Loretta Nall

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Loretta Nall
United States Libertarian Party candidate for
Alabama gubernatorial election, 2006
Election date
November 7, 2006
Opponent(s)Bob Riley (R)
Lucy Baxley (D)
IncumbentBob Riley
Personal details
Political partyUnited States Libertarian Party
Other political
United States Marijuana Party
OccupationPolitical Activist

Loretta Nall is the founder of the United States Marijuana Party (USMJP) which calls for the legalization of cannabis. She was a write-in candidate for governor of Alabama in 2006.


Nall founded the USMJP in 2002. In 2005, she co-founded Alabamians for Caring Use, a medical marijuana advocacy/lobbying group. Before his 2005 Vancouver, British Columbia, Canada, arrest, the so-called "Prince of Pot," Marc Emery, employed Nall under the auspices of Cannabis Culture magazine. Nall herself was booked and jailed for less than one day on September 17, 2002, for possession of marijuana and drug paraphernalia after police made a search of her home.[1]

Besides advocating the legalization of cannabis in the United States, Nall is also an outspoken critic of the worldwide War on Drugs. After a 2004 visit to Colombia, she has spoken and written against the United States and Colombian militaries' aerial destruction of Colombian coca fields with herbicides, citing dangers to local human populations and the environment.

Nall also calls for tax credits for homeschoolers, American withdrawal from the Iraq War, an end to the war on drugs[2] and she opposes the No Child Left Behind, USA PATRIOT, and REAL ID acts. Nall is a contributor to LewRockwell.com.[3][4]

2006 Alabama gubernatorial campaign[edit]

Nall secured the Libertarian Party of Alabama's 2006 nomination for governor of Alabama at the party's 8 April 2006 convention in Montgomery, Alabama.[5][6] Since Nall's campaign failed to collect the 40,000+ signatures required to achieve statewide ballot access in Alabama, she ran as a write-in candidate against Republican incumbent Bob Riley and Democratic challenger Lucy Baxley. Nall's campaign was covered by national media[7] after pictures of the candidate that revealed her buxom appearance drew comments from local political commentator Bob Ingram. Ingram concluded a 7 March 2006 op-ed in the Montgomery Independent with the following comment:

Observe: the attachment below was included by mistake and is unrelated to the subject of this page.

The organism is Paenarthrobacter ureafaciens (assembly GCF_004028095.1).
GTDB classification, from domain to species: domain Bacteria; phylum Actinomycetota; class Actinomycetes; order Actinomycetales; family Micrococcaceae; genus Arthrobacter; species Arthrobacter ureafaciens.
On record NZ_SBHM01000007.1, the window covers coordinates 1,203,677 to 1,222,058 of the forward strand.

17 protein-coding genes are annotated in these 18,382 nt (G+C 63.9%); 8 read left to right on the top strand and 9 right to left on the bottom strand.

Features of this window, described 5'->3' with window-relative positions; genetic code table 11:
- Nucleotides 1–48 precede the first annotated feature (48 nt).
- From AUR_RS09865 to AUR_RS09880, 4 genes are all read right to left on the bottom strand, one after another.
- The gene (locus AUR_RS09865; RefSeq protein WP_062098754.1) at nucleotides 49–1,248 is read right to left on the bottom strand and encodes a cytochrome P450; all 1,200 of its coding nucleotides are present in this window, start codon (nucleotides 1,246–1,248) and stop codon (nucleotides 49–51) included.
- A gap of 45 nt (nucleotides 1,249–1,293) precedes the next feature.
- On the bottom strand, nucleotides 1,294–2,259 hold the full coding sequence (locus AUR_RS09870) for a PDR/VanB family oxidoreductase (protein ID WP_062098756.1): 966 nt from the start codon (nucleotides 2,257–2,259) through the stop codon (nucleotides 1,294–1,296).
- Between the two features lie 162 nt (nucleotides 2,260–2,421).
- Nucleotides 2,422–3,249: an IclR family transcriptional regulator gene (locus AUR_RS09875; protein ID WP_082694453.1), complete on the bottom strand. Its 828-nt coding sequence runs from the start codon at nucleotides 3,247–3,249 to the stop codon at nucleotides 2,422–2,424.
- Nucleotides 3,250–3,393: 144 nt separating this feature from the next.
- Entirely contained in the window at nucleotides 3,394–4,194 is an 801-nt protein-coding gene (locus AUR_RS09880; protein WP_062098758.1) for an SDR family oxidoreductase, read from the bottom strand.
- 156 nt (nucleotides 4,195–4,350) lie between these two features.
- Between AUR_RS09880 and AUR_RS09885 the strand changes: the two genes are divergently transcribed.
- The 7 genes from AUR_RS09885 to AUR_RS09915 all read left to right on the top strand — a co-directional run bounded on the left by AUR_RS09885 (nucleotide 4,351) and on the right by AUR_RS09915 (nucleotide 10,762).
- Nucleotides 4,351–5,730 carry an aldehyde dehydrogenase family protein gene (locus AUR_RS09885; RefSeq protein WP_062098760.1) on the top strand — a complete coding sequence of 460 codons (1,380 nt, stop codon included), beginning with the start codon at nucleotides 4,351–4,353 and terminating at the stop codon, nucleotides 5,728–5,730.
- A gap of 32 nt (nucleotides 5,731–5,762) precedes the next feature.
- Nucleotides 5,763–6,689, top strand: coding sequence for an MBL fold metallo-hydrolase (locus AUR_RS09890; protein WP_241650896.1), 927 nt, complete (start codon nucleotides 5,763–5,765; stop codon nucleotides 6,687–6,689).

Allow me to express a personal note of appreciation to Bob Martin, the editor of this newspaper, for finding a picture of gubernatorial candidate Loretta Nall to run with my column last week. I am sure it attracted a lot of readers. In 55 years of political writing, that was a first for me—a picture in my column of a woman displaying cleavage. I can only hope that my mother ... and I know for a fact where she ended in the after life ... didn't see that column. She wouldn't have approved of that picture.[8]

The election was won by Riley, with Nall receiving only 235 votes, or 0.02%, but she says that she will continue to run for Alabama office in the future.[9]

Loretta Nall (far right, with camera) joined others in a September 24, 2005 anti-war protest in Birmingham, Alabama.

Sex toy drive[edit]

In November 2007, to protest the Anti-Obscenity Enforcement Act of 1998, Nall organized a sex toy drive, encouraging people to mail sex toys to Alabama Attorney General Troy King, who sought to prosecute shops that sell the devices.[10]


  1. ^ Bernard, Elizabeth. "Meet Loretta Nall." Retrieved 9 November 2006.
  2. ^ http://www.november.org/stayinfo/breaking2/Colombia-LorettaNall.html
  3. ^ Nall, Loretta. "Colombia." LewRockwell.com. 17 November 2004.
  4. ^ Nall, Loretta. "My Day in Court." LewRockwell.com. 18 March 2005.
  5. ^ "Libertarians name gubernatorial candidate Archived 2007-09-27 at the Wayback Machine." Montgomery Advertiser. 2 August 2006.
  6. ^ Davis, John. "Woman heads Libertarian ticket Archived 2007-09-27 at the Wayback Machine." Montgomery Advertiser. 2 August 2006.
  7. ^ "How to attract voters’ attention? Cleavage." MSNBC.com. 25 October 2006.
  8. ^ Ingram, Bob. "Mask's win a sign of things to come[permanent dead link]." Shelby Country Reporter. 7 March 2006.
  9. ^ Bunting, Josh. "Third Party Candidates to Run for Office Nov. 7." The Spirit. 6 November 2006.
  10. ^ Alabama's Bad Vibrations

External links[edit]

Preceded by
John Sophocleus
Libertarian Party Nominee for Governor of Alabama
Succeeded by